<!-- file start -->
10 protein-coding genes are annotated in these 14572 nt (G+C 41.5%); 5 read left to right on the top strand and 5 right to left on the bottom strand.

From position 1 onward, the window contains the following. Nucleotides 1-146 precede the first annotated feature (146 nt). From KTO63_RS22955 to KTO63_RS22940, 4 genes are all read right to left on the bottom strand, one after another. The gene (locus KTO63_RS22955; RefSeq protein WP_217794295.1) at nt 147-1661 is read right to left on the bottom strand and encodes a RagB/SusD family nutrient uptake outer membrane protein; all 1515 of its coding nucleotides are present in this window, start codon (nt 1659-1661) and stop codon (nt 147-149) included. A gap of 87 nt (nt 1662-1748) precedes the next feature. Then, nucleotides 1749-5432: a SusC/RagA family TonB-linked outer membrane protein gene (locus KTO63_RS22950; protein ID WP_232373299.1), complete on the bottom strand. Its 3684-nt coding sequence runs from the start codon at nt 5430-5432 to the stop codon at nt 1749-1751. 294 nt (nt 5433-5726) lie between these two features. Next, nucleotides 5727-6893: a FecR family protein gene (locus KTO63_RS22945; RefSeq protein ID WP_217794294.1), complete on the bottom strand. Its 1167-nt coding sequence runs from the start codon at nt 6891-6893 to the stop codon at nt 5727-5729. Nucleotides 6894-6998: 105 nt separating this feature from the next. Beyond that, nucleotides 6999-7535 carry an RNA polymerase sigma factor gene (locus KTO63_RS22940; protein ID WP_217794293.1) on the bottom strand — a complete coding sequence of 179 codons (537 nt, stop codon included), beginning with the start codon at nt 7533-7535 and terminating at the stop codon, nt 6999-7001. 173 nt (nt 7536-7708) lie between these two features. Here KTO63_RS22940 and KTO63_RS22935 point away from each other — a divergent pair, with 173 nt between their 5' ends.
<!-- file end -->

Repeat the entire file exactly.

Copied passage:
10 protein-coding genes are annotated in these 14572 nt (G+C 41.5%); 5 read left to right on the top strand and 5 right to left on the bottom strand.

From position 1 onward, the window contains the following. Nucleotides 1-146 precede the first annotated feature (146 nt). From KTO63_RS22955 to KTO63_RS22940, 4 genes are all read right to left on the bottom strand, one after another. The gene (locus KTO63_RS22955; RefSeq protein WP_217794295.1) at nt 147-1661 is read right to left on the bottom strand and encodes a RagB/SusD family nutrient uptake outer membrane protein; all 1515 of its coding nucleotides are present in this window, start codon (nt 1659-1661) and stop codon (nt 147-149) included. A gap of 87 nt (nt 1662-1748) precedes the next feature. Then, nucleotides 1749-5432: a SusC/RagA family TonB-linked outer membrane protein gene (locus KTO63_RS22950; protein ID WP_232373299.1), complete on the bottom strand. Its 3684-nt coding sequence runs from the start codon at nt 5430-5432 to the stop codon at nt 1749-1751. 294 nt (nt 5433-5726) lie between these two features. Next, nucleotides 5727-6893: a FecR family protein gene (locus KTO63_RS22945; RefSeq protein ID WP_217794294.1), complete on the bottom strand. Its 1167-nt coding sequence runs from the start codon at nt 6891-6893 to the stop codon at nt 5727-5729. Nucleotides 6894-6998: 105 nt separating this feature from the next. Beyond that, nucleotides 6999-7535 carry an RNA polymerase sigma factor gene (locus KTO63_RS22940; protein ID WP_217794293.1) on the bottom strand — a complete coding sequence of 179 codons (537 nt, stop codon included), beginning with the start codon at nt 7533-7535 and terminating at the stop codon, nt 6999-7001. 173 nt (nt 7536-7708) lie between these two features. Here KTO63_RS22940 and KTO63_RS22935 point away from each other — a divergent pair, with 173 nt between their 5' ends.